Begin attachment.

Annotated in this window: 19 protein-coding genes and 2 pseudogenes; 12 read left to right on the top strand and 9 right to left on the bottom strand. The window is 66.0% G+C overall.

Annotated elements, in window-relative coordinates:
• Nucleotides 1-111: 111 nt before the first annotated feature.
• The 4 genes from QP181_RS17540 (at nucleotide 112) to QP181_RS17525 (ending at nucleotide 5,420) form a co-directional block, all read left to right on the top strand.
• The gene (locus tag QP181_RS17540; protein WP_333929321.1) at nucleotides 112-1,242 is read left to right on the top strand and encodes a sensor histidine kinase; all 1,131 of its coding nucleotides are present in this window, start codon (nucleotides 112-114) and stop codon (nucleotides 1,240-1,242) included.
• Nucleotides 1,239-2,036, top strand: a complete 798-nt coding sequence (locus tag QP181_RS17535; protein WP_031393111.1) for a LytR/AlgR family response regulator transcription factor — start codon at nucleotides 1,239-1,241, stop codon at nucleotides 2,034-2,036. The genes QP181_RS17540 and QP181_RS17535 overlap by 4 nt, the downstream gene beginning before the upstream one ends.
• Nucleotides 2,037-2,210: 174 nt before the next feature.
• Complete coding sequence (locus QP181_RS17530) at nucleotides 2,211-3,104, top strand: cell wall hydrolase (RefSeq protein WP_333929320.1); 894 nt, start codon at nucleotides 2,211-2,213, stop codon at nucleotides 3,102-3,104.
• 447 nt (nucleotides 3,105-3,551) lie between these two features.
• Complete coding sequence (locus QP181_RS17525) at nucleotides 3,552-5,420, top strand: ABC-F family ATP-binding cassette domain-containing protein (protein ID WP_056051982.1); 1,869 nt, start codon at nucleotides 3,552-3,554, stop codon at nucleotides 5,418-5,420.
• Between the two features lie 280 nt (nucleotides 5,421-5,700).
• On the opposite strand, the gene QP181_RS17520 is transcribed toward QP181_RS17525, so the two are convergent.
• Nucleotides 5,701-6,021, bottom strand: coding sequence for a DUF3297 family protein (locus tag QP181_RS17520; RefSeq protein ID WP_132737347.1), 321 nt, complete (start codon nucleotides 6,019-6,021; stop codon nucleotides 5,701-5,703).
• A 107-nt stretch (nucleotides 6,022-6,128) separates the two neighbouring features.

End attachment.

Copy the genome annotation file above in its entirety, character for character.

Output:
Annotated in this window: 19 protein-coding genes and 2 pseudogenes; 12 read left to right on the top strand and 9 right to left on the bottom strand. The window is 66.0% G+C overall.

Annotated elements, in window-relative coordinates:
• Nucleotides 1-111: 111 nt before the first annotated feature.
• The 4 genes from QP181_RS17540 (at nucleotide 112) to QP181_RS17525 (ending at nucleotide 5,420) form a co-directional block, all read left to right on the top strand.
• The gene (locus tag QP181_RS17540; protein WP_333929321.1) at nucleotides 112-1,242 is read left to right on the top strand and encodes a sensor histidine kinase; all 1,131 of its coding nucleotides are present in this window, start codon (nucleotides 112-114) and stop codon (nucleotides 1,240-1,242) included.
• Nucleotides 1,239-2,036, top strand: a complete 798-nt coding sequence (locus tag QP181_RS17535; protein WP_031393111.1) for a LytR/AlgR family response regulator transcription factor — start codon at nucleotides 1,239-1,241, stop codon at nucleotides 2,034-2,036. The genes QP181_RS17540 and QP181_RS17535 overlap by 4 nt, the downstream gene beginning before the upstream one ends.
• Nucleotides 2,037-2,210: 174 nt before the next feature.
• Complete coding sequence (locus QP181_RS17530) at nucleotides 2,211-3,104, top strand: cell wall hydrolase (RefSeq protein WP_333929320.1); 894 nt, start codon at nucleotides 2,211-2,213, stop codon at nucleotides 3,102-3,104.
• 447 nt (nucleotides 3,105-3,551) lie between these two features.
• Complete coding sequence (locus QP181_RS17525) at nucleotides 3,552-5,420, top strand: ABC-F family ATP-binding cassette domain-containing protein (protein ID WP_056051982.1); 1,869 nt, start codon at nucleotides 3,552-3,554, stop codon at nucleotides 5,418-5,420.
• Between the two features lie 280 nt (nucleotides 5,421-5,700).
• On the opposite strand, the gene QP181_RS17520 is transcribed toward QP181_RS17525, so the two are convergent.
• Nucleotides 5,701-6,021, bottom strand: coding sequence for a DUF3297 family protein (locus tag QP181_RS17520; RefSeq protein ID WP_132737347.1), 321 nt, complete (start codon nucleotides 6,019-6,021; stop codon nucleotides 5,701-5,703).
• A 107-nt stretch (nucleotides 6,022-6,128) separates the two neighbouring features.